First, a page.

Harvard Medical School just released a new study that shows walking, biking or even riding public transit to work can aid with weight control. People who commuted by foot, bicycle or public transportation demonstrated a lower body mass index (BMI) in comparison to people who commuted by car. Men had BMI scores between 0.9 to 1.1 points lower than men who drove themselves. That equates to about 6.6 pounds lighter for a man or 5.5 pounds lighter for a woman of average height.
Why would people who take public transit be linked with a healthier body? The answer is exercise! It usually requires some walking or biking to get to and from the bus stop, metro or train station. The United States Census Bureau reports that the average one-way daily commute for workers across the country is 25.5 minutes and one in four commuters leave their county to work. That’s a lot of time spent in the car!
If you live close enough to work, think about changing your commute mode to walking or biking. If leaving the car at home is not an option for you, then here are some options to help you get more exercise:
- Get up and move more often throughout the day. Regular exercise and physical activity helps your body’s systems function better, decreases your risk for diabetes and heart disease and is the key ingredient along with a healthy diet for losing weight!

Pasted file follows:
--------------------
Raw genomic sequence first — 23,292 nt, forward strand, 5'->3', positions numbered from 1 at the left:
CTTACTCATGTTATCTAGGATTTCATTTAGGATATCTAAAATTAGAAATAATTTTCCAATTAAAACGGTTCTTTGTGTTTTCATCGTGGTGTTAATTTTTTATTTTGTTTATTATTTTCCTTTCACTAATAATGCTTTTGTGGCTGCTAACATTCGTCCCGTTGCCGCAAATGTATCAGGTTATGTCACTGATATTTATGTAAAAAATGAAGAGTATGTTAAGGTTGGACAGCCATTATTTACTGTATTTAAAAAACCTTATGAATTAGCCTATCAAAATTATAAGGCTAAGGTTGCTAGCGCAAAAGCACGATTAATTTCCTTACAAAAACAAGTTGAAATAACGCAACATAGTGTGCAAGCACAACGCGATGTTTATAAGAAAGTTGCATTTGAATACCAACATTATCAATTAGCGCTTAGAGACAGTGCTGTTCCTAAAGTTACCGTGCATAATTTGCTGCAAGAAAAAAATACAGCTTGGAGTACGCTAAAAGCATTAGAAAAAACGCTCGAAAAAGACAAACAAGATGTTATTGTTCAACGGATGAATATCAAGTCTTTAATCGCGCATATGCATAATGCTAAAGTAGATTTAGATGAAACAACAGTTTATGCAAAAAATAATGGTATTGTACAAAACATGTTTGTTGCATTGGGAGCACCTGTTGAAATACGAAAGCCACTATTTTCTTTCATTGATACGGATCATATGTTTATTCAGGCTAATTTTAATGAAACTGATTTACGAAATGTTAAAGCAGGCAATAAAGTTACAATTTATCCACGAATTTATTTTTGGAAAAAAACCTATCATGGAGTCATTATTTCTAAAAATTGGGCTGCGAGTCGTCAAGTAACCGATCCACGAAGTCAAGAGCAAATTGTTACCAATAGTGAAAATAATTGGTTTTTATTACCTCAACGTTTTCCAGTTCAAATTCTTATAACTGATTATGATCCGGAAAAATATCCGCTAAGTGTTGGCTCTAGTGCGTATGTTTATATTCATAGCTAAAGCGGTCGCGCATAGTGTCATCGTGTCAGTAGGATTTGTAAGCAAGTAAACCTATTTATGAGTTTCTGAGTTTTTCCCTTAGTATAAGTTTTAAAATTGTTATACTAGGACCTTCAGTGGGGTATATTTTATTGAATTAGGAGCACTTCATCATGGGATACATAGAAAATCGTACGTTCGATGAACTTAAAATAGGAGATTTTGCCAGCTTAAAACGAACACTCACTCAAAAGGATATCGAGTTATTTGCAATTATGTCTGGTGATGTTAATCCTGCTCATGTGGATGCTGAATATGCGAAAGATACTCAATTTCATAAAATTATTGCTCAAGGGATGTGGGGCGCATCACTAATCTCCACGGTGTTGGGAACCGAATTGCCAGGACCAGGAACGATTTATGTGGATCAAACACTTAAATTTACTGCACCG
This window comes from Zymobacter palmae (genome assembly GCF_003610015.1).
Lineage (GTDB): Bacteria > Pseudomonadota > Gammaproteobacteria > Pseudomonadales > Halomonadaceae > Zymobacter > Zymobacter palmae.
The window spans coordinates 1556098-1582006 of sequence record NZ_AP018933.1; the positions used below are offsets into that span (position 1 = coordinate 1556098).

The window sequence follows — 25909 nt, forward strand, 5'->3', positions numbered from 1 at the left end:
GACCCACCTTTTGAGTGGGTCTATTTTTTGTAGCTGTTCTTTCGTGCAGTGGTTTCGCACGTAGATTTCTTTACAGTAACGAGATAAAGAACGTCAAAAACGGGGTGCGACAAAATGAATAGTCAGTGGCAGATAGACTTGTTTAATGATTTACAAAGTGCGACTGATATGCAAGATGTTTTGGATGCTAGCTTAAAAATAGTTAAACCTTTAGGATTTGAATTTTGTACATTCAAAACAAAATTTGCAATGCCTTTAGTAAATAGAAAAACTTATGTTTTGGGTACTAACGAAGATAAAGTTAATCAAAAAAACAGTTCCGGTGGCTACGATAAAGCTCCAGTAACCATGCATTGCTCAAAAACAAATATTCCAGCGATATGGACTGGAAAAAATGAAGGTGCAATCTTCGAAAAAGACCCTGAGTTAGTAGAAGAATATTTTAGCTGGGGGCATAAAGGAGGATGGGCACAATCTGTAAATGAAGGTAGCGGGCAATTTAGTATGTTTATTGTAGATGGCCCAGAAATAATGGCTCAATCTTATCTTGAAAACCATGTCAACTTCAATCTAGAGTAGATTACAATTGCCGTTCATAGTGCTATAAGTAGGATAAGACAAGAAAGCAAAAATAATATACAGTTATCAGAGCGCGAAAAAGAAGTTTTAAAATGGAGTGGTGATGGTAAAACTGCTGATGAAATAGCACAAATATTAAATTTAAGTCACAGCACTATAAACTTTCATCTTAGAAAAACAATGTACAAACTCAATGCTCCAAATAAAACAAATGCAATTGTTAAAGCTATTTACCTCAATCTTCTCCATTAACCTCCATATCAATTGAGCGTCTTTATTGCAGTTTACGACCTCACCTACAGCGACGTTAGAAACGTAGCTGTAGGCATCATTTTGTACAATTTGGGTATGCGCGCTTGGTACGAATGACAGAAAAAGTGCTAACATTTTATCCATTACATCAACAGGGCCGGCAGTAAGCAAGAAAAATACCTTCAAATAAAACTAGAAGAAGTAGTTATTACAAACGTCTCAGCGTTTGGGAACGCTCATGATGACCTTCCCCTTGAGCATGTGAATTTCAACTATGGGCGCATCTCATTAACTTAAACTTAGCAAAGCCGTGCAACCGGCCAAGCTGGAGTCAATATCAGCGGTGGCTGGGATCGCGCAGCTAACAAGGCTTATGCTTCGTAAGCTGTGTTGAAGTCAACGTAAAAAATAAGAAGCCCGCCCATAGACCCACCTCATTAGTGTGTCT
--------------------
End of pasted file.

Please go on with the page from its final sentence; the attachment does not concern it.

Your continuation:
- Count steps. Wear a pedometer all day long to count your steps and track your progress. A good long-term goal is 10,000 steps per day, which is the approximate equivalent of walking 5 miles!
- Take walks on your breaks, at lunch and when you get home. Divide your walking into three parts: A slower pace to warm up, a faster or brisk pace to get your heart pumping and a slower pace to cool down.
At Molina Healthcare, we even have a bike sharing program run by our wellness department that is available in some of our office locations to encourage biking among employees.
Tell us how you stay active while working a fulltime job in the comments!
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